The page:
How can big data achieve dramatic cost reductions for wind farms?

Our conference sponsor, Romax, provides insight into the impact of data analytics on operating wind farms.


October 23, 2017

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Romax, sponsors of this year’s Financing Wind conference, provide an exclusive insight for the A Word About Wind blog into how data analytics can help owner operators make wise decisions. Romax is a global leader in software and services for rotating and electric machinery; they work with over 250 organisations around the world, specialising in consulting, process improvement, design, analysis, testing and manufacturing. You can read more about the work Romax do here.

Romax InSight colour logo.jpg

In the last few years the wind sector has seen a dramatic decrease in worldwide strike prices. These reductions are a testament to the hard work and many innovative ideas implemented across all industry sectors, which enabled the rapid decrease in the levelized cost of energy of onshore and offshore wind farms.

The largest proportion of these anticipated decreases will be achieved through economies of scale, increased turbine sizes, efficiency savings in logistics and supply chains, reducing the cost of capital, and greater use of debt finance. However, it is worth bearing in mind that the latest auction results – especially in EU offshore wind – are estimates, and the industry still needs to prove that it can sustainably generate at those prices and remain profitable.

The wider adoption of various sensors and significant developments in data processing capabilities mean that ‘big data’ has become a key topic at many wind conferences.

Ironically, traditional power plants have been using the same data sources (SCADA, vibration, maintenance, lubrication etc.) for many years without resorting to digital clones. Drawing from our experience, working with a number of operators across the world, we find the challenge is not in big data, but in making smart decisions supported by data.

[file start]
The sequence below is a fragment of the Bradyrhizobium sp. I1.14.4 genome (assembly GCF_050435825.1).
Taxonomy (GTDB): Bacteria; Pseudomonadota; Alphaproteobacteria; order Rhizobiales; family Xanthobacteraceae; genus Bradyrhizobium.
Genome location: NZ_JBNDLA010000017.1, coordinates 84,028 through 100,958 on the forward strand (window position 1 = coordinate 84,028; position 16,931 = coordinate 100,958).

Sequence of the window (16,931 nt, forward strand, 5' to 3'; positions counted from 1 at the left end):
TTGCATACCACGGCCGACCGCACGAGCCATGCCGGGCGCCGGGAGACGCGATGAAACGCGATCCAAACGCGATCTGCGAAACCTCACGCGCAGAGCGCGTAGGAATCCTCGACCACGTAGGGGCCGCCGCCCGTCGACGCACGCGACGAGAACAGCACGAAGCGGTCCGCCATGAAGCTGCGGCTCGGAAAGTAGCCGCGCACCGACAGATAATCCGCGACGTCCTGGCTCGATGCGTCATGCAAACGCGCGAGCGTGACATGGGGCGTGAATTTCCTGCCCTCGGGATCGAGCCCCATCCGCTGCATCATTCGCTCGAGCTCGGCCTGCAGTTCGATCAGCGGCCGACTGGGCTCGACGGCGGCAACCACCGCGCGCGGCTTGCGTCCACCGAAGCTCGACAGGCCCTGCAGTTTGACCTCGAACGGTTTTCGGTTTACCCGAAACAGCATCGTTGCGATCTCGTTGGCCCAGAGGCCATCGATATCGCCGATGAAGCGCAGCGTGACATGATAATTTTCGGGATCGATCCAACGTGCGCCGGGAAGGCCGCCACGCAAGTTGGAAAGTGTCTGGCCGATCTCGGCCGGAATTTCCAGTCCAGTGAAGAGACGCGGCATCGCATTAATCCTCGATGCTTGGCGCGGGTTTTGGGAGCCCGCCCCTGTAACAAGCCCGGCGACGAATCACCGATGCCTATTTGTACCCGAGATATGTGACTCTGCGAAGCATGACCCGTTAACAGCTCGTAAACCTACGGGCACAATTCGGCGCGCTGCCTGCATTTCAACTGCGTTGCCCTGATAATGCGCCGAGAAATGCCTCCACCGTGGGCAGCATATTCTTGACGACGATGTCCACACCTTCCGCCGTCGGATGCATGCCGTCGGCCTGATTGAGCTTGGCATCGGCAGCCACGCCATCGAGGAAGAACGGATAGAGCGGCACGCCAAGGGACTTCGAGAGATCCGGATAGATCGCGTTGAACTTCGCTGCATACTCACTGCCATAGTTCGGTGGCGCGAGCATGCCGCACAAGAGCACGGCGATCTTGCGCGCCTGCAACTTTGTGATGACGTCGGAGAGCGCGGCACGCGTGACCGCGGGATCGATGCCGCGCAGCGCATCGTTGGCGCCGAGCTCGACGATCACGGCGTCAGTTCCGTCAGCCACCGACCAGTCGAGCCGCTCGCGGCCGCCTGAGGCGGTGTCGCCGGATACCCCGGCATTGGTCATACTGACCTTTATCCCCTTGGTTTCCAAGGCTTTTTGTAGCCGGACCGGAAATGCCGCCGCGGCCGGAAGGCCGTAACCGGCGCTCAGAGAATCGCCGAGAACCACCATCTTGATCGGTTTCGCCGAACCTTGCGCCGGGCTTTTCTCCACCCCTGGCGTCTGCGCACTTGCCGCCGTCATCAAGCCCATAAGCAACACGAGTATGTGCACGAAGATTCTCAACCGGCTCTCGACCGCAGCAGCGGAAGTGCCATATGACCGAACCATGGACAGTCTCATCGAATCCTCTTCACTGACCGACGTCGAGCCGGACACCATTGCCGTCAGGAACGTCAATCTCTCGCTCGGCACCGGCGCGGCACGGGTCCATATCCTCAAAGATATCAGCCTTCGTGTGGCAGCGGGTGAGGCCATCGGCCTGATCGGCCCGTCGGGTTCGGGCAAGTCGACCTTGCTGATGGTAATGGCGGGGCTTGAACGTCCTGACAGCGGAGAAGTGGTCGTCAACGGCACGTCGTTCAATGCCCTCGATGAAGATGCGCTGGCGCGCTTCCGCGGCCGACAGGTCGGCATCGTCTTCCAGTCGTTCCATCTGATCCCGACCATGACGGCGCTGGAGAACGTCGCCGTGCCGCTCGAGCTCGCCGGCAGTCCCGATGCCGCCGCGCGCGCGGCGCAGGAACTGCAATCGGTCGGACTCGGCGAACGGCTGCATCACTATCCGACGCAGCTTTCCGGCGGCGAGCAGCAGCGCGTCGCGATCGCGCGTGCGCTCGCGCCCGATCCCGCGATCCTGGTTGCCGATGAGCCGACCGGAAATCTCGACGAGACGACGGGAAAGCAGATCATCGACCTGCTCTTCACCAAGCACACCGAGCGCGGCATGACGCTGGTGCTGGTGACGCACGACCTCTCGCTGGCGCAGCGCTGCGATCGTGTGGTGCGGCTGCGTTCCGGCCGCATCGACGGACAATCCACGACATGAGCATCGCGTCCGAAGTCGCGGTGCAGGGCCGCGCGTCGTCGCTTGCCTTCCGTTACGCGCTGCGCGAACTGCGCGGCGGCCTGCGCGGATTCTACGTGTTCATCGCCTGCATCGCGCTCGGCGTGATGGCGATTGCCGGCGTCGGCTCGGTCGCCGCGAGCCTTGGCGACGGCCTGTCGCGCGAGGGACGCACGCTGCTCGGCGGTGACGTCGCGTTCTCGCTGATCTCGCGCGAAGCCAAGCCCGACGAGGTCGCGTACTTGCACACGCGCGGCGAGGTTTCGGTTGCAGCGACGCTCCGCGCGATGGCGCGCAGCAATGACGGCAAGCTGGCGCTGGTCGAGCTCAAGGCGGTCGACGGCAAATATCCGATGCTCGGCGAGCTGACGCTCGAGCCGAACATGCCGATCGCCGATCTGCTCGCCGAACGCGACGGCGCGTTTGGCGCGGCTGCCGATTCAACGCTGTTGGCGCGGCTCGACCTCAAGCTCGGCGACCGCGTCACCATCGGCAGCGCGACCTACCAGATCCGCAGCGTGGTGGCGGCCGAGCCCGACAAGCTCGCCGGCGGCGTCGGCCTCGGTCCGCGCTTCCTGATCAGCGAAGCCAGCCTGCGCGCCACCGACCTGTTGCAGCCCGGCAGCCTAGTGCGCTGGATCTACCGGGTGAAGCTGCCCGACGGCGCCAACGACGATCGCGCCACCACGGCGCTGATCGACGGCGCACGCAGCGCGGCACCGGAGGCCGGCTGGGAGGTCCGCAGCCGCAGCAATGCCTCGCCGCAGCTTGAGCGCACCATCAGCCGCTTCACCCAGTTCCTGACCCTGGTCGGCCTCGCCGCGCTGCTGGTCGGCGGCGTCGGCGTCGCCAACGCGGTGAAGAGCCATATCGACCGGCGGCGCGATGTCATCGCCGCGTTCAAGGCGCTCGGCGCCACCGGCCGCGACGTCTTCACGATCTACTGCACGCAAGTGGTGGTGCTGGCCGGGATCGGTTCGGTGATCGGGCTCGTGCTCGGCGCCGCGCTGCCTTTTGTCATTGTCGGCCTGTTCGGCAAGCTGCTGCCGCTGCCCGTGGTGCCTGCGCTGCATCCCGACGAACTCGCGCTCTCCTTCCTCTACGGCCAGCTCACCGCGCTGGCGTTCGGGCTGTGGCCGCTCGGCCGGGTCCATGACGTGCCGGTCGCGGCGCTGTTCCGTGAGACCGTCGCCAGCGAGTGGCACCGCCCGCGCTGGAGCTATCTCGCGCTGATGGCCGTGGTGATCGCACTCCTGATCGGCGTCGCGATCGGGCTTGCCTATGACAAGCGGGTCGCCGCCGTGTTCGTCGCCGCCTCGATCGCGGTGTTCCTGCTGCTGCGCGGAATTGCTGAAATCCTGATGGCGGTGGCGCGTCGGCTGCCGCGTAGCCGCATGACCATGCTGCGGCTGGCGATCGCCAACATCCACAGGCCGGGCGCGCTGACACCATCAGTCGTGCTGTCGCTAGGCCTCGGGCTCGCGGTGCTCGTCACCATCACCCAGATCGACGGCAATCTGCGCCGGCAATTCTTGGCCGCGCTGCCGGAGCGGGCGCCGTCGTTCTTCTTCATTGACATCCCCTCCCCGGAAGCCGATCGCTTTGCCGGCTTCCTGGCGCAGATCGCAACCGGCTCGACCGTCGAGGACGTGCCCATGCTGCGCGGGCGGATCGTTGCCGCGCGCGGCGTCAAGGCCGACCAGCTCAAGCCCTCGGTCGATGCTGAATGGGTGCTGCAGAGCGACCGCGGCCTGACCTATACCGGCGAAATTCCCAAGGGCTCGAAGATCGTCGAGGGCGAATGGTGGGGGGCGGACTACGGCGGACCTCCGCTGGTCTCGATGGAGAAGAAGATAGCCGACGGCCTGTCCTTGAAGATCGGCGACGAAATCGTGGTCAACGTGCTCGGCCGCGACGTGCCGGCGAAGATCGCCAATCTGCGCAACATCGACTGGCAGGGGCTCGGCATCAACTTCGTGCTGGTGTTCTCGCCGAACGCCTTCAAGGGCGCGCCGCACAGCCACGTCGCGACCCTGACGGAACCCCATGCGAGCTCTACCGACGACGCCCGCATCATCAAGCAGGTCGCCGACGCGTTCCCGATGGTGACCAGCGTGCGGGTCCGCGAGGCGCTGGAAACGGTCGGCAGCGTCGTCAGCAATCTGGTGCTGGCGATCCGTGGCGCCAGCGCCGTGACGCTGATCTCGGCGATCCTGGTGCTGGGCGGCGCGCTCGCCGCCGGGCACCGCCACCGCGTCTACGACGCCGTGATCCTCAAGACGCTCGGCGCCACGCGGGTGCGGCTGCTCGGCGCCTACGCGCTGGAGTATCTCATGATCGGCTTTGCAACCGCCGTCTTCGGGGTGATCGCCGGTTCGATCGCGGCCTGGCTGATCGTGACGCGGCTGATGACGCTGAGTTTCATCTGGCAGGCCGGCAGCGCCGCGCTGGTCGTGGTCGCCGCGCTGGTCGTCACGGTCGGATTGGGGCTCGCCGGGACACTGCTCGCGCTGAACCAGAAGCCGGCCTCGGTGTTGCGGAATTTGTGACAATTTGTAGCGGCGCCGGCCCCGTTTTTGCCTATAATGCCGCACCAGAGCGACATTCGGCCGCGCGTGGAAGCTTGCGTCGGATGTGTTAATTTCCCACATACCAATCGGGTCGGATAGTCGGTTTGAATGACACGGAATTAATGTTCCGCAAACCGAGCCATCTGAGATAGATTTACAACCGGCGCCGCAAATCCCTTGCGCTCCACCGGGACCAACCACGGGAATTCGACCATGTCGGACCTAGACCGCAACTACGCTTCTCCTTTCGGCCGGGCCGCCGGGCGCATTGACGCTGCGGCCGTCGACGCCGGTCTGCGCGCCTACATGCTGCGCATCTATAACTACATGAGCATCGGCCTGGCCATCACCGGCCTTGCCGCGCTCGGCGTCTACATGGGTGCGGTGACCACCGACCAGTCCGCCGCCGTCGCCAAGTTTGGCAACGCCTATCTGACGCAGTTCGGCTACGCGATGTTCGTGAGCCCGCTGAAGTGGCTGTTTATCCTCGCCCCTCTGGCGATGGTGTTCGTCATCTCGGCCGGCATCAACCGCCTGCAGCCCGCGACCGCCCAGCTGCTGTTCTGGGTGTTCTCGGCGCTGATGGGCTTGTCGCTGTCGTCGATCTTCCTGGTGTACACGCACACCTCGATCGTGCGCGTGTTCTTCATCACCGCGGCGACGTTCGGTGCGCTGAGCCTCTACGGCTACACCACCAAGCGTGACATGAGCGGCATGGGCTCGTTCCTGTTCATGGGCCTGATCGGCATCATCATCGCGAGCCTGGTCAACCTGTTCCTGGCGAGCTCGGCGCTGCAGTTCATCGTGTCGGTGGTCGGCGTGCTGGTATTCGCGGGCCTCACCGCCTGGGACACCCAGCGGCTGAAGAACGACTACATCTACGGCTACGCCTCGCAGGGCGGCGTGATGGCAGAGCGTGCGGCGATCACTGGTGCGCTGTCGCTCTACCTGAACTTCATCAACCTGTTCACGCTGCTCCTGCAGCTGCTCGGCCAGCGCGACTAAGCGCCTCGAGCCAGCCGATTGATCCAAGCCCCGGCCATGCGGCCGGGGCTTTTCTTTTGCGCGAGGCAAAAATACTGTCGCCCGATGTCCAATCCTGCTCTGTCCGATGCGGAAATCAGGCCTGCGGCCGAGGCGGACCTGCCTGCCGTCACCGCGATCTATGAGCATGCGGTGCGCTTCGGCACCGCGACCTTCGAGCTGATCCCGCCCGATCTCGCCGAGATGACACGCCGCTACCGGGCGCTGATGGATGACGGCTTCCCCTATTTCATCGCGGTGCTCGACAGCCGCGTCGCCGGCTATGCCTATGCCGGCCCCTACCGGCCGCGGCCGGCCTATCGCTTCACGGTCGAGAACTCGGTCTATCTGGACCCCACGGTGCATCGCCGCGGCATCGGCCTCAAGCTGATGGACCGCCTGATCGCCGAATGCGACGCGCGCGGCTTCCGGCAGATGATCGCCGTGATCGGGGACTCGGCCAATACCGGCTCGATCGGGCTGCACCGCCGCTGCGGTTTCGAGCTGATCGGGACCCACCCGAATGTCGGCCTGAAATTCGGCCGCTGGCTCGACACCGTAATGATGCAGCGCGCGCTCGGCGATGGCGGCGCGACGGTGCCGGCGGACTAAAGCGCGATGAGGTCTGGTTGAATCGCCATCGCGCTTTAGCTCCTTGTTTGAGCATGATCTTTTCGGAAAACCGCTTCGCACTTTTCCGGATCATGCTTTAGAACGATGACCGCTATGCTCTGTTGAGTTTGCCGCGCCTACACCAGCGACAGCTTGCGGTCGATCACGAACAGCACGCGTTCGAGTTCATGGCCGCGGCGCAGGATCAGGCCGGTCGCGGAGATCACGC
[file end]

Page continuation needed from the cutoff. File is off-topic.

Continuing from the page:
Many operators have now adopted condition monitoring systems and undertake some form of data analysis to reduce the cost of unscheduled maintenance.

However, this is just one piece of the puzzle. The impact of data analytics that is not supported by deep technology and operational knowledge will always be limited. Much greater savings are available from integrating the whole operations and maintenance cycle into digital decision making platform (see figures 1 and 2).

For example, our own system Romax InSight has estimated that 30% reductions in O&M costs can be achieved following the implementation of digital platforms. In a number of benchmarking studies, Romax InSight has focused on the large variability in performance and operational expenditures for sites operating in the same region with the same turbine technology. This is largely due to the fact that while many existing tools can alert the site team to impending turbine failure, they lack inbuilt operational logic that can enable cost effective solutions.

1) Comparison of Annual Capacity Factor:


2) Availability of Wind Farm A:

picture 2

The wind industry has successfully overcome many challenges over the years. The one we face today is to achieve dramatic cost reduction, which is perhaps the biggest and most important of them all.

If successful, it will enable wind to move away from being a political bargaining chip or financial vehicle to becoming the mainstream affordable and sustainable energy supply. We look forward to playing a role in helping wind overcome this challenge.

If you’d like to learn more about accurately forecasting O&M costs, Romax have provided a white paper on the subject – it’s free to download here.

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